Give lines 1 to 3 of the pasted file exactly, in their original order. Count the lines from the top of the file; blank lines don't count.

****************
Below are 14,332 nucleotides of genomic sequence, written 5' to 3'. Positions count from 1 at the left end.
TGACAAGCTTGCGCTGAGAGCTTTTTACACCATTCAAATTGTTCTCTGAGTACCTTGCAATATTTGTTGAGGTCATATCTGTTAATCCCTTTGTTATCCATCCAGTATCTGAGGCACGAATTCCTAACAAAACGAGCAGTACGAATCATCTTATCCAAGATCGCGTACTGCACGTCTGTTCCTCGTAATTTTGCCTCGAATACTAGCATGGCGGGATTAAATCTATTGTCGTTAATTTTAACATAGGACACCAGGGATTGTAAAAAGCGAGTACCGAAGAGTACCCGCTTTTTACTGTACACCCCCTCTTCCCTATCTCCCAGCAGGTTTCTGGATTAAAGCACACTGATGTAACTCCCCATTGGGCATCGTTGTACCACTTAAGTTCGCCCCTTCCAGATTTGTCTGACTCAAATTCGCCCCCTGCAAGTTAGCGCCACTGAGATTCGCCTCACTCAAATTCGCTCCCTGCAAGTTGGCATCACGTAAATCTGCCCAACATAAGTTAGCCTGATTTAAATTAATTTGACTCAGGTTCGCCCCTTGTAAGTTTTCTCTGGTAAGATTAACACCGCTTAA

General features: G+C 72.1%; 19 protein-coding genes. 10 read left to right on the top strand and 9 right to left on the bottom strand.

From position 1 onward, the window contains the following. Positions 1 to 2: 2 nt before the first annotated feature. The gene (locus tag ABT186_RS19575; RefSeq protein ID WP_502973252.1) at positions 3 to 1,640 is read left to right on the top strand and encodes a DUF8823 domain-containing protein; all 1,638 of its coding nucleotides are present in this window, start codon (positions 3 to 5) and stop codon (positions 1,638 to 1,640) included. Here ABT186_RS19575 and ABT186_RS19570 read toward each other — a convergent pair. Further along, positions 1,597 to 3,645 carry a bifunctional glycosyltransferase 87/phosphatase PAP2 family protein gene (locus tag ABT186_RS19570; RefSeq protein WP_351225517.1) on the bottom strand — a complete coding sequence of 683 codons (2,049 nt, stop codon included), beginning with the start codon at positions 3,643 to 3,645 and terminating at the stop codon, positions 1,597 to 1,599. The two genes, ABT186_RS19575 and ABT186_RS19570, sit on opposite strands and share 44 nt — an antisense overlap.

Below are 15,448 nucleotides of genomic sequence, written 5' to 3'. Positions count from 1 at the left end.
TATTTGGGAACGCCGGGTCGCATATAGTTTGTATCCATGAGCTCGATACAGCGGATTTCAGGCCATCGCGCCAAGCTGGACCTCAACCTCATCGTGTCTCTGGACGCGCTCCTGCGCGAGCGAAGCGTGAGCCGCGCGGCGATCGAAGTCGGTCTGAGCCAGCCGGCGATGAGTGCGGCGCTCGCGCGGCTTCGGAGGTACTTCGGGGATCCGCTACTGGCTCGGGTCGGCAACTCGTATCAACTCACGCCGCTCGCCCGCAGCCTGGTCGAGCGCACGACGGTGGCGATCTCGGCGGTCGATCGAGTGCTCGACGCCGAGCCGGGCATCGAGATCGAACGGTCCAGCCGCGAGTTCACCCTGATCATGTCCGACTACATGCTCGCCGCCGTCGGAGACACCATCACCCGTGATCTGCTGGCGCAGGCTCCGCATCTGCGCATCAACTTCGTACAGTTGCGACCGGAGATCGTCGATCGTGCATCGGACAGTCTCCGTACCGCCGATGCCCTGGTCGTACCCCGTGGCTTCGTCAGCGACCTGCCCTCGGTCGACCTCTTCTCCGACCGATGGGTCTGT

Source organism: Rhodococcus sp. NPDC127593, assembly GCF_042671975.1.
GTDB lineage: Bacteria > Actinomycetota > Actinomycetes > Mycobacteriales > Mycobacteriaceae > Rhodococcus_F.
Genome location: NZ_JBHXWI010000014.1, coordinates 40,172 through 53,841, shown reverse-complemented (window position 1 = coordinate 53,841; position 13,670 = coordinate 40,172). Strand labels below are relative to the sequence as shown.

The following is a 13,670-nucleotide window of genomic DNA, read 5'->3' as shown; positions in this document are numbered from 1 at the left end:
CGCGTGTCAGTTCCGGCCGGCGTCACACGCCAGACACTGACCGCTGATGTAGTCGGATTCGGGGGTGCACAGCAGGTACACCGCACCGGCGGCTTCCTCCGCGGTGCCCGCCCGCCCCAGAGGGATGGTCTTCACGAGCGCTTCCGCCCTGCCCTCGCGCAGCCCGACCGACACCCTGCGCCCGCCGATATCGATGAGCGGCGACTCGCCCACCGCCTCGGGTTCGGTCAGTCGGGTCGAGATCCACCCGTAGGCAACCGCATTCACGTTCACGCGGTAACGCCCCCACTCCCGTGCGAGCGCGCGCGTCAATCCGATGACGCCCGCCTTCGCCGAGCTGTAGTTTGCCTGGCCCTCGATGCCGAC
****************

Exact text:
Below are 14,332 nucleotides of genomic sequence, written 5' to 3'. Positions count from 1 at the left end.
TGACAAGCTTGCGCTGAGAGCTTTTTACACCATTCAAATTGTTCTCTGAGTACCTTGCAATATTTGTTGAGGTCATATCTGTTAATCCCTTTGTTATCCATCCAGTATCTGAGGCACGAATTCCTAACAAAACGAGCAGTACGAATCATCTTATCCAAGATCGCGTACTGCACGTCTGTTCCTCGTAATTTTGCCTCGAATACTAGCATGGCGGGATTAAATCTATTGTCGTTAATTTTAACATAGGACACCAGGGATTGTAAAAAGCGAGTACCGAAGAGTACCCGCTTTTTACTGTACACCCCCTCTTCCCTATCTCCCAGCAGGTTTCTGGATTAAAGCACACTGATGTAACTCCCCATTGGGCATCGTTGTACCACTTAAGTTCGCCCCTTCCAGATTTGTCTGACTCAAATTCGCCCCCTGCAAGTTAGCGCCACTGAGATTCGCCTCACTCAAATTCGCTCCCTGCAAGTTGGCATCACGTAAATCTGCCCAACATAAGTTAGCCTGATTTAAATTAATTTGACTCAGGTTCGCCCCTTGTAAGTTTTCTCTGGTAAGATTAACACCGCTTAA

General features: G+C 72.1%; 19 protein-coding genes. 10 read left to right on the top strand and 9 right to left on the bottom strand.